Details scarce, but Capreol NP clinic to get provincial funding boost

The Capreol Nurse Practitioner-Led Clinic, the only primary care provider serving the community of about 3,000 people, has learned it will get an increase to its operational budget from the province after not seeing one since it opened its doors in 2012.

However, details of how much the clinic will receive and when those funds will arrive are unknown, says Mike Vidal, the clinic’s administrative lead.

Vidal called the announcement “great news” but said he needs more details — and soon — as the clinic’s new fiscal year starts April 1.

Operational funding will be used to pay rent, utilities and clinical supplies. It cannot be used to hire new nurse practitioners, something the clinic has identified as a top priority moving forward. There are no family physicians or walk-in clinics in Capreol. The closest family physician is located in Hanmer and the doctor there, Dr Nicole Desmarais, is already at full capacity.

The Capreol NP-led team, which consists of nurse practitioners, registered and registered practical nurses, a social worker and a dietitian, serves 3,200 patients in the community and surrounding area, who are predominantly seniors living with multiple comorbidities.

Its executive director, Amanda Rainville, has previously stated in an interview with The Star that despite the clinic not being in a position to accept more patients, there is a waiting list of at least 600 people.

To be able to take in those patients and more, she said the clinic needs about $350,000 to hire four more employees: two more nurse practitioners, one social worker, one registered practical nurse and another administrative staff member.

“We’re getting burnt out and it’s frustrating for our admin staff because patients are coming in and begging for us to take them as patients, but we don’t have the capacity to do so,” Rainville said in an interview earlier this month. “It’s difficult to see the patients we have right now because they are quite complex; so, we can’t take on new ones. And it’s difficult to retain staff when we haven’t had any increases in the last four years and other sectors are paying much higher — at least 15 to 30 per cent higher than what we can pay with our funding.”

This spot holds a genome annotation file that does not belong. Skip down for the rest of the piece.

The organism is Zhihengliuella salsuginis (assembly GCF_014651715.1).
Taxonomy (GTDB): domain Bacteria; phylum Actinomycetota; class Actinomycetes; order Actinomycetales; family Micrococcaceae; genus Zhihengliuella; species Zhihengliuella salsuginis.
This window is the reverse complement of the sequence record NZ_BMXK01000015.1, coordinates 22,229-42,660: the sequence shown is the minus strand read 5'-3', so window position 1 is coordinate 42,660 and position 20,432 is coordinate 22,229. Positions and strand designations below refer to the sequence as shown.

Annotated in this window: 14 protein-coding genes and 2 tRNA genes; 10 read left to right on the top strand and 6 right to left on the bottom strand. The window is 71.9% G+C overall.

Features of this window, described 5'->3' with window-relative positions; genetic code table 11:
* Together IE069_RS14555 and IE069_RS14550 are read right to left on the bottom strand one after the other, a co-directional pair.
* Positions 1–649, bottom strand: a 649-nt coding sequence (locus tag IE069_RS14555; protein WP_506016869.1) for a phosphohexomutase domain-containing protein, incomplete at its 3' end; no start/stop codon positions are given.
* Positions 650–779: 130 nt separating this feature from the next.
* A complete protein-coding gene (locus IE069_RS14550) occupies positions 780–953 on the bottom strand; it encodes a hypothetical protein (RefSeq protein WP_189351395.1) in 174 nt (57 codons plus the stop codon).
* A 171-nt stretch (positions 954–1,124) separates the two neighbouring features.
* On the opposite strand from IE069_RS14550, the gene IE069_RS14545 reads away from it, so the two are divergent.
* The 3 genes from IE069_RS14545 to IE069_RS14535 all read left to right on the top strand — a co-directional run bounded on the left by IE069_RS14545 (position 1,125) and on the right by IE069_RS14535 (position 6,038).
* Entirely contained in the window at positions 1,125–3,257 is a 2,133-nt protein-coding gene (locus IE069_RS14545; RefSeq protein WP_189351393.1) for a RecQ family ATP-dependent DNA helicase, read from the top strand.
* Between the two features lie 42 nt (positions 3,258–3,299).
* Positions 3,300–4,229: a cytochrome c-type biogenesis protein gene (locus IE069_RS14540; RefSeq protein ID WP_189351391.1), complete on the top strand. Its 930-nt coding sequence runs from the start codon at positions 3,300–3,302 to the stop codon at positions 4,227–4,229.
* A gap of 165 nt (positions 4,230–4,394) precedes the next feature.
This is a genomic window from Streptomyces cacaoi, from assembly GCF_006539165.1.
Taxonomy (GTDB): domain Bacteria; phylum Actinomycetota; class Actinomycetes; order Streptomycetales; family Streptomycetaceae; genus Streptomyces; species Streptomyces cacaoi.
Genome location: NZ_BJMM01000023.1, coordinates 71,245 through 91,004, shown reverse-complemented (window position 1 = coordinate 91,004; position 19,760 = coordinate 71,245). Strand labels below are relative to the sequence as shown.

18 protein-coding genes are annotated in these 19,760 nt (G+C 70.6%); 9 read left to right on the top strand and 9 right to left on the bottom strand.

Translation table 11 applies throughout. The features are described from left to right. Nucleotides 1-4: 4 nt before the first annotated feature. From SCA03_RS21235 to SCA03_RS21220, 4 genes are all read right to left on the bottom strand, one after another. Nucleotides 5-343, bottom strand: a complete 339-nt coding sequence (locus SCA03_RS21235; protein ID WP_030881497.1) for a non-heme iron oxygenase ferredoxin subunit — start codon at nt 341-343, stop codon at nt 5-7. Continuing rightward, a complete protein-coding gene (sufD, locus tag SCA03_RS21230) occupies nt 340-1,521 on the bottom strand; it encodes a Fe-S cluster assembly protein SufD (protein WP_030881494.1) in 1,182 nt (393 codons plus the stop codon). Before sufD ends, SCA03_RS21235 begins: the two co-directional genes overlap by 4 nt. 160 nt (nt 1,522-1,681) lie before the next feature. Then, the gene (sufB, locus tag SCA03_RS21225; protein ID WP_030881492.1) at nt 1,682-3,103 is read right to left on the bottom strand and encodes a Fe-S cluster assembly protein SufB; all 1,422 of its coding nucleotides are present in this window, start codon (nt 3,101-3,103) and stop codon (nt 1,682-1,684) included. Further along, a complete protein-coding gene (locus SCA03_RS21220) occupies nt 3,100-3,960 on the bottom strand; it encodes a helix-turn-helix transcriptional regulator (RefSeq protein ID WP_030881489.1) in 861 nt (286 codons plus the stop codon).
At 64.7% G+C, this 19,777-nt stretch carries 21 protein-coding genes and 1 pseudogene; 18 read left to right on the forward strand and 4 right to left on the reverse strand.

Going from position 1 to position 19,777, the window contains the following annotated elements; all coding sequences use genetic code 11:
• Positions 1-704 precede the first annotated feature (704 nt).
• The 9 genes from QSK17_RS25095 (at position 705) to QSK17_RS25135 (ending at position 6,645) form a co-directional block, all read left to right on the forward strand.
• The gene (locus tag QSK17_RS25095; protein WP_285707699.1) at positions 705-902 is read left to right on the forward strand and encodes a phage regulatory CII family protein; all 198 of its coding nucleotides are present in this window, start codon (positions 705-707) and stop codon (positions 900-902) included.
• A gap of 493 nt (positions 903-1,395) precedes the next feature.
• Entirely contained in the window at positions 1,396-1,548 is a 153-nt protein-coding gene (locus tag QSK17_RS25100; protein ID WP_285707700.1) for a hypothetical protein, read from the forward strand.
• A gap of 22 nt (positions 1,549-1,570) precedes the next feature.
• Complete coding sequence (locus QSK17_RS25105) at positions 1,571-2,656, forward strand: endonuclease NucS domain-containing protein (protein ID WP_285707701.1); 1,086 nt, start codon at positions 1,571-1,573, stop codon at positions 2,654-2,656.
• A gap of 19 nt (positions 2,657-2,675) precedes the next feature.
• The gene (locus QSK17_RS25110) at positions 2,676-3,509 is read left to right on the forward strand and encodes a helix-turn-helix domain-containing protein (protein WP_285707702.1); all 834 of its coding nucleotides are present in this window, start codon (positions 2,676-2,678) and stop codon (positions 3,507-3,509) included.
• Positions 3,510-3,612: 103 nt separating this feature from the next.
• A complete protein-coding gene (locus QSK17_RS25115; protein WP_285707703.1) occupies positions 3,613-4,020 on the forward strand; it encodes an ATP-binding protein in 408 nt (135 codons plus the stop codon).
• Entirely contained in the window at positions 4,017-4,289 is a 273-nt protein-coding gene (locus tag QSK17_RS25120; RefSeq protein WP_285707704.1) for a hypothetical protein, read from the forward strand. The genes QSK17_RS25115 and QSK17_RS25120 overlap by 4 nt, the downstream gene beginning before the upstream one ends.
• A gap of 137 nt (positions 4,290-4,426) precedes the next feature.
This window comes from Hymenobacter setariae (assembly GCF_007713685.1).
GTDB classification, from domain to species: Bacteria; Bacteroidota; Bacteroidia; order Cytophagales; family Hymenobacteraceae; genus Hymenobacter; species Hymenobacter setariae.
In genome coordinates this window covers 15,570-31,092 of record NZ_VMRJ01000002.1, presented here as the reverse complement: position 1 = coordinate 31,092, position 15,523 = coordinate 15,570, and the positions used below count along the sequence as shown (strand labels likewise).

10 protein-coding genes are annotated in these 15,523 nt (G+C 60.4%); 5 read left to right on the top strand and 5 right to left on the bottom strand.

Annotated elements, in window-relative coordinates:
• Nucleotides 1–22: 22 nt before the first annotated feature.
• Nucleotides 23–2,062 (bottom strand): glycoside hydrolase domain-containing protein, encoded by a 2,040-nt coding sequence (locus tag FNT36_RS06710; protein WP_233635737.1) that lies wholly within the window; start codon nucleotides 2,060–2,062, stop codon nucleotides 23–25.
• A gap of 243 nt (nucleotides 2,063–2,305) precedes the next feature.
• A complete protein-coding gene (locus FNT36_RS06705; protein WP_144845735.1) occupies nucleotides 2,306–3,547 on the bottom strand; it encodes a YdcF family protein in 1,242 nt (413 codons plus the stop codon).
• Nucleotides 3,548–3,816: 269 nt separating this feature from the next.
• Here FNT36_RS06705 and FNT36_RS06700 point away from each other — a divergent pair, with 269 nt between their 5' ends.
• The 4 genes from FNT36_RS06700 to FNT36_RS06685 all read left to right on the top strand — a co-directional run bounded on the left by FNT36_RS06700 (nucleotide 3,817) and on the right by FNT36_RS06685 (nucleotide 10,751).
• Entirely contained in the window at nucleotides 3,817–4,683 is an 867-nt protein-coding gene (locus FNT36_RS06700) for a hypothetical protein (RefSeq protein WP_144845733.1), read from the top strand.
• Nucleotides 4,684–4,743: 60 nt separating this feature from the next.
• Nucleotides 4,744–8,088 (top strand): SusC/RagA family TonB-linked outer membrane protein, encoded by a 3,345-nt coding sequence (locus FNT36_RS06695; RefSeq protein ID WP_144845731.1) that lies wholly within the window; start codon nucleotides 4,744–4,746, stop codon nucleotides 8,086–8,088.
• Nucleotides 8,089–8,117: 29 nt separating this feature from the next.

Earlier this month, the Ontario Ministry of Health reiterated its commitment to increasing access to primary care across the province. At the time, a spokesperson told The Star that more details would be forthcoming in relation to the situation at the Capreol NP clinic.

“Details regarding our government’s historic expansion of interdisciplinary primary care teams will be available in the coming weeks,” a spokesperson for the ministry said in an email. “As stated in the news release, this expansion in addition to the changes our government has made to add more health care workers to our workforce, including new undergraduate and residency seats at NOSM, with 60% of new seats reserved specifically for family medicine, will ensure 98% of Ontarians have a primary care provider over the next several years – the current percentage is 90%, the highest in Canada.”

Regarding nurse practitioner clinics broadly, the spokesperson said the province has invested nearly $50 million each year to connect hundreds of thousands of Ontarians to primary care through 25 nurse practitioner-led clinics across the province. “Ontario is the first jurisdiction in Canada to adopt this model,” the spokesperson said.

The office of the Ministry of Health contacted The Star to share the news that the Capreol clinic would see an operational funding increase.

“Additionally … our government is investing $20 million in existing interprofessional primary care teams so they can continue to connect people to primary care,” the spokesperson said in an email. “As the Capreol NP clinic is an existing team, they will be receiving a funding boost. More information about that funding will be communicated to the team via their Ontario Health region.”

However, Vidal said that when he contacted his representative from Ontario Health, he couldn’t obtain any additional information about the increase or when it may come.

“We would like to know if the funding will be in place April 1 for the beginning of our fiscal year,” he said.

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, Local Journalism Initiative Reporter, The Sudbury Star